Leaf Peeping in Shenandoah? These Wild-Fermented Beers Are Worth a Pit Stop

Pen Druid Brewing's new Sperryville location has great views of the Blue Ridge Mountains

Pen Druid brewery's new location overlooks the Blue Ridge Mountains. Photograph by Brian Oh.

Pen Druid Brewing has developed an avid following for its wild-fermented beers produced near Shenandoah National Park. Getting those beers in the District, however, is not always so easy. Natural wine shop Domestique and Filipino bastion Bad Saint, which share the brewery’s ethos of “beautifully composed things,” are some of the few spots that sometimes carry the products. But the best way to try these prized bottles is to make a trip out to the small town of Sperryville, an ideal pit-stop for Shenandoah leaf peepers. As of last Friday, Pen Druid has moved from just next to Copper Fox Distillery to a larger plot on the edge of Sperryville, a mile from where the brothers behind the brewery grew up.

No reservations are required at Pen Druid’s new brewery on the edge of Sperryville. Photograph by Brian Oh.

The Carney brothers (Lain, Van, and Jennings) opened the Pen Druid brewery (named for the Carney family farm on the Thornton River just a few miles away) in August 2015. In the years since, they’ve built a reputation for their low-intervention, terroir-driven method of brewing—the same processes in the natural wine craze—to make beer “that tastes like it’s from a place,” Van says. Taking cues from traditional German and Czech breweries, the Carney brothers use wood-fired kettles and a mix of wild and open fermentation with native yeasts to age brews up to three years.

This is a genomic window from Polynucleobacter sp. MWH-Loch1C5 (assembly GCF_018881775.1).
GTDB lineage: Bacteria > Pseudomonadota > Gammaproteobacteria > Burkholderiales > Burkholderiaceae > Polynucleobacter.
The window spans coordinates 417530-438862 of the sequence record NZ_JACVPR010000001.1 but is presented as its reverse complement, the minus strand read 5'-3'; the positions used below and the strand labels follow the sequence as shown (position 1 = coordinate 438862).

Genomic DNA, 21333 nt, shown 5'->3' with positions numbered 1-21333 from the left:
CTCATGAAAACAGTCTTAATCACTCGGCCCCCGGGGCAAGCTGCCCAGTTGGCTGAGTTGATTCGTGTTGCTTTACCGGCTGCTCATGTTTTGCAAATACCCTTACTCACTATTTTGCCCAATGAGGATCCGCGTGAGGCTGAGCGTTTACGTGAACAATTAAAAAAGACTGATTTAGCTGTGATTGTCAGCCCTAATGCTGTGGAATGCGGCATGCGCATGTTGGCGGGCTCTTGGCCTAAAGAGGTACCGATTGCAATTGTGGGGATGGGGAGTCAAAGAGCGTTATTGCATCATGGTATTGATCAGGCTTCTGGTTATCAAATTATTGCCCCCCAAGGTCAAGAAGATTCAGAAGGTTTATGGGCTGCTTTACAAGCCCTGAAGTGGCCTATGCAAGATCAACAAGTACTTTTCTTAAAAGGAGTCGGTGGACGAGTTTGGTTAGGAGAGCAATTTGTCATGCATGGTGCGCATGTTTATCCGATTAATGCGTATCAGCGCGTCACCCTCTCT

“A lot of the old techniques allow you to take the native yeast on flowers, grass, and fruit where you are,” explains Van, and translate it to variations in flavor that are absent in beers produced with commercial yeasts. Van makes a point of noting that many modern brewers would advise not to brew in these old methods, but Pen Druid does because “we think it makes good beer and the best beer we’ve ever had puts yeast at the forefront.”

Pen Druid’s beers are made with similar low-intervention processes as natural wine. Photograph by Brian Oh.

Pen Druid puts out a variety of beers, including blond and amber beers, as well as ciders. They also will sometimes condition those beers over fruit by adding it during the tail end of the fermentation process. One of their beers is a particular labor of love: the ‘III.’ Produced in a Belgian gueuze style, the ‘III’ is a blend of three Lambic-style beers fermented for one, two, and three years. The result is a bright, almost floral sour beer without any tartness. At the brewery, the Carney’s serve a special batch that incorporates Italian plums in the fermentation process to reintroduce a bit of the tartness and a touch of sweetness without being cloying.

Bring a picnic or pick up a pie from nearby Rappahannock Pizza Kitchen to go with your Pen Druid beer. Photograph by Brian Oh.

The new brewery grounds feature a broad grassy field with a number of picnic tables. There will sometimes be a food truck, and the Rappahannock Pizza Kitchen is less than half a mile down the road in the heart of Sperryville. Reservations are not required, and there is plenty of space to social distance with a picnic spread and view of the autumn colors lighting up the Blue Ridge Mountains to the west.

Pen Druid Brewing. 3863 Sperryville Pike, Sperryville, Va.